Chris Antonetti, the Indians’ first-year GM, certainly tried to seize the moment. He was active again on Sunday, trying — and failing — to acquire San Diego Padres outfielder Ryan Ludwick and also entertaining a flurry of offers for right-hander Fausto Carmona, according to major-league sources.
Other Indians also were in play, but the club ultimately decided against making further deals.
Wade's noble stand
In a notes column last week, I quoted a rival executive as saying Astros general manager Ed Wade would trade outfielder Hunter Pence only in a “job-saving deal.”
Wade took strong exception to that remark, considering it an attack on his integrity. The Astros are in the middle of an ownership transition. Wade might very well lose his job. But he conducted his business at the deadline the way he always has as a GM, trying to do what was best for his club.
In trading Pence to the Phillies and not the Atlanta Braves, Wade again drew criticism for dealing with his former team. Phillies GM Ruben Amaro Jr. was Wade’s assistant in Philadelphia, and Wade previously had traded closer Brad Lidge and right-hander Roy Oswalt to the Phillies.
Well, Wade next dealt with the Braves, sending them Michael Bourn, one of the players he had obtained in the Lidge deal. What’s more, the early consensus was that Wade extracted a better package from the Phillies than he did from the Braves — which made sense, considering that Pence is under club control through 2013 and Bourn only through ’12.
It could not have been easy for Wade making high-profile deals and reporting to incoming and outgoing owners in what could be his final months as a GM. He was right — that anonymous quote I included about him was unfair. Say what you want about Wade, but he never has put his own goals above that of his club.
Where have you gone, Billy Beane?
The Oakland Athletics devote almost three pages of their media guide to a list of trades that Billy Beane has made since becoming the team’s GM after the 1997 season.
So, how is it possible that Beane made only one trade at the deadline, sending reliever Brad Ziegler to the Diamondbacks but keeping all three of his potential free-agent outfielders: Josh Willingham, Coco Crisp and David DeJesus?
Beane had an interesting response.
“Why didn’t we trade anyone?” Beane asked. “Because, ultimately, a trade is a bilateral and not a unilateral process.”
If Beane, 49, is starting to sound crusty, he is not alone. Other executives voiced the same complaint, saying that some GMs would say not only which players they wanted, but which players they intended to give you — the equivalent of walking into a store, selecting a product and naming the price.
Beane does not conduct business that way, and it’s telling that he completed his one trade with another veteran deal-maker, the Diamondbacks’ Kevin Towers. Rather than accept marginal prospects, Beane will wait on draft picks for Willingham, a potential Type A free agent, and Crisp, DeJesus and reliever Michael Wuertz, who are potential Type Bs.
Of course, clubs value players differently; beauty is in the eye of the beholder. The Rangers, according to one source, offered Beane a strong package for closer Andrew Bailey, one believed to include Double-A lefty Robbie Erlin, Double-A righty Joe Weiland and Single-A shortstop Leury Garcia.
Erlin and Weiland are the two pitchers whom the Rangers traded to the Padres for right-handed setup man Mike Adams.
Bailey is under club control through 2014. Whatever the Rangers’ offer was, Beane thought it was not sufficient enough.
Setup man more coveted than closer
Did Padres GM Jed Hoyer overplay his hand with closer Heath Bell? Or were the trade offers for Bell simply not good enough to justify trading him?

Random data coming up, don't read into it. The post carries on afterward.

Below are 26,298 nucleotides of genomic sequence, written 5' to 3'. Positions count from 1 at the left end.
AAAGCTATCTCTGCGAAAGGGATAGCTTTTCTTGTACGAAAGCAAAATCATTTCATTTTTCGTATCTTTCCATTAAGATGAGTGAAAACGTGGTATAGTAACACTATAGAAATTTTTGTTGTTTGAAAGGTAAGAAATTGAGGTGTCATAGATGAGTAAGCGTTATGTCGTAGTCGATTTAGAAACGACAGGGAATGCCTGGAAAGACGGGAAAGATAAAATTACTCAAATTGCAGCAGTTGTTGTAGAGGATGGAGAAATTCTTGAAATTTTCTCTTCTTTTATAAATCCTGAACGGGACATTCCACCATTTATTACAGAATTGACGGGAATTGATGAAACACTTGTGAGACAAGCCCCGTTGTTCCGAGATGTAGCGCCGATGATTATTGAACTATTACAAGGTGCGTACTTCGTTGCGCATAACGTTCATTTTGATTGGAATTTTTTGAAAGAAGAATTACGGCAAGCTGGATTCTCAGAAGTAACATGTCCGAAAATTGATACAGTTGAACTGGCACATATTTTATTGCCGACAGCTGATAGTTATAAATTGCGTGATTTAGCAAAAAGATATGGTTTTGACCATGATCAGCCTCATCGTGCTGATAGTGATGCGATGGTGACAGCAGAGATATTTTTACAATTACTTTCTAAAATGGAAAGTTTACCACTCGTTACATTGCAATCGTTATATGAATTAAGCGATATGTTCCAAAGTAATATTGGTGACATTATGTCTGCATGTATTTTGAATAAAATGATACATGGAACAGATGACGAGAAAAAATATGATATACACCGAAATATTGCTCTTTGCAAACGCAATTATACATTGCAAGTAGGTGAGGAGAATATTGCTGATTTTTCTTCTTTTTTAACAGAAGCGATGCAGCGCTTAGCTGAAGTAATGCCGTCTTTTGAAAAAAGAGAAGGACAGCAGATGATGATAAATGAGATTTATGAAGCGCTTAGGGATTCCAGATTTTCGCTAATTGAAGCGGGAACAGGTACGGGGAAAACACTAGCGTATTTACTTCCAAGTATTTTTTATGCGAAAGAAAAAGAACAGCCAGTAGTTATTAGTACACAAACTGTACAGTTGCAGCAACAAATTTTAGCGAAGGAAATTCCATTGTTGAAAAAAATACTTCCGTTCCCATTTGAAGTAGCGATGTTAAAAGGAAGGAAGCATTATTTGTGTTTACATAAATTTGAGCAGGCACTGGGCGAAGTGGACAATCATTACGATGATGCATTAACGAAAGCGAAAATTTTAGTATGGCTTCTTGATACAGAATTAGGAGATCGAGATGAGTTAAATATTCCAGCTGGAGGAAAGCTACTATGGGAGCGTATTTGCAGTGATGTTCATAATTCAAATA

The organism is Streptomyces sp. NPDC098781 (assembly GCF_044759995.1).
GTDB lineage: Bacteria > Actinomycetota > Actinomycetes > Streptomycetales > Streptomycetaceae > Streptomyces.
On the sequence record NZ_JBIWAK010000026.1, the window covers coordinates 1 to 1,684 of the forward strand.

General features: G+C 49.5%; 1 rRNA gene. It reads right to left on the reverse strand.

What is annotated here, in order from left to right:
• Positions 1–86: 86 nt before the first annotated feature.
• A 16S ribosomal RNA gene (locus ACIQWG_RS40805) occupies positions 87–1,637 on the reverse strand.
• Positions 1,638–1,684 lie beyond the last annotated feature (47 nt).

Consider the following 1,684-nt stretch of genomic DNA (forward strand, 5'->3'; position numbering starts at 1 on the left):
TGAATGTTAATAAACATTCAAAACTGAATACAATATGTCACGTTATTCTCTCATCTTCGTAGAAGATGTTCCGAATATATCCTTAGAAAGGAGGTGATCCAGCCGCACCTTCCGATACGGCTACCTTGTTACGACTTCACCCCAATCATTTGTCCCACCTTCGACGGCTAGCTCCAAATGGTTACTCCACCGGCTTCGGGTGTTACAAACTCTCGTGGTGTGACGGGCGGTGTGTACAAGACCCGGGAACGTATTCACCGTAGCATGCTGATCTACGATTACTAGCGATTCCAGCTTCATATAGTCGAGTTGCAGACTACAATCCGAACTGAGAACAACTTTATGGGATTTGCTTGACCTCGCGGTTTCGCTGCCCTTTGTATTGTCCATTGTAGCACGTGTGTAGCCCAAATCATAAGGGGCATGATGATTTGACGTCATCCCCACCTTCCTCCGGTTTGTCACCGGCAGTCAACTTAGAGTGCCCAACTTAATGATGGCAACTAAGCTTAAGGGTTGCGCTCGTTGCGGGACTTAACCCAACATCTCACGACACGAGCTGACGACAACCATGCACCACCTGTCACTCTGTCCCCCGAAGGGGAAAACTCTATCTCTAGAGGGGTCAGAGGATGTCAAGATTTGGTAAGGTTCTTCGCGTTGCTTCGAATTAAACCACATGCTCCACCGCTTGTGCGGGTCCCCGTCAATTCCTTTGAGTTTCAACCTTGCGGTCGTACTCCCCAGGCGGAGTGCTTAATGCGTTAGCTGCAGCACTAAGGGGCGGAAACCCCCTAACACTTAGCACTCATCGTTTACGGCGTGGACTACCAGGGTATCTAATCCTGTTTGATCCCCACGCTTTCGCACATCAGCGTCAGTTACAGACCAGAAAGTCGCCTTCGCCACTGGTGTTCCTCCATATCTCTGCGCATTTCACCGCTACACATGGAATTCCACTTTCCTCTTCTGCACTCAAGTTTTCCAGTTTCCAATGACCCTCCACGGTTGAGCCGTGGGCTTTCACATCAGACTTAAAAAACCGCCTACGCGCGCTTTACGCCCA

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It certainly would appear the former. But the Padres, for all the supposed interest in Bell, received better proposals for Adams, who is under club control through next season.
Bell, remember, amounted to a two-month rental. And Hoyer, in weighing his offers, wanted to exceed the value of the two high draft picks that the Padres would receive for losing Bell as a Type A free agent.
The problem now is that Hoyer could get stuck with Bell for another year at $10 million to $11 million if the reliever accepts arbitration — a scary outcome for a team that opened this season with a $45.6 million payroll.
Hoyer could always trade Bell if that happened; a club with a higher payroll gladly would take an accomplished closer on a one-year deal. But Bell figures to receive lucrative multiyear offers, ensuring that the Padres get their picks. If somehow his market crashes, he could always return to the Pads for a steep discount, a trade-off he has been willing to make from the start.
In the end, Hoyer got the two young pitchers he wanted from the Rangers — Erlin and Wieland — but for Adams, not Bell. Neither Erlin nor Weiland projects as a top-of-the-rotation starter, but both are strike throwers who, in the Padres’ view, offer greater probability than most prospects.
A year ago, the Washington Nationals acquired catcher Wilson Ramos, a potential All-Star, for righty Matt Capps, a far less accomplished reliever than Bell. But the Minnesota Twins, after losing Joe Nathan to a season-ending injury, had a greater need for a closer at that time than any contender did this season.
Should Hoyer have traded Bell a month ago and then allowed the market to build for Adams? Perhaps. Then again, Erlin, Wieland and two high picks could prove to be a strong return for Bell and Adams. As good as both relievers are, the Padres can invent another closer at Petco Park.
The Rangers' excellent makeover
The Rangers engaged in simultaneous pursuits of the Padres’ Adams and Bell, preferring Adams, but remaining open to Bell at a lesser price.
The final deal amounted to a compromise — the Padres kept saying that they needed to be overwhelmed to move Adams, and the Rangers only were willing to trade Erlin and Weiland for Adams, not Bell.
Right-hander Tommy Hunter, who won 13 games with a 3.73 ERA last season, had no place in the Rangers’ rotation, though he could be at least a fifth starter for many clubs. First baseman Chris Davis also was expendable to the Rangers, yet still offers rare power and significant upside, even at 25.
One scout said he would not have traded either Hunter or Davis straight up for Uehara. That assessment, however, might be a stretch — Uehara is enjoying a fantastic season and is closing in on an affordable $4 million vesting option.
True, relievers are volatile, but Uehara and Adams rank 2-3 in the majors in opponents’ on-base percentage. The Rangers strengthened their bullpen for both this season and next, creating the flexibility to move closer Neftali Feliz to the rotation, if they wish.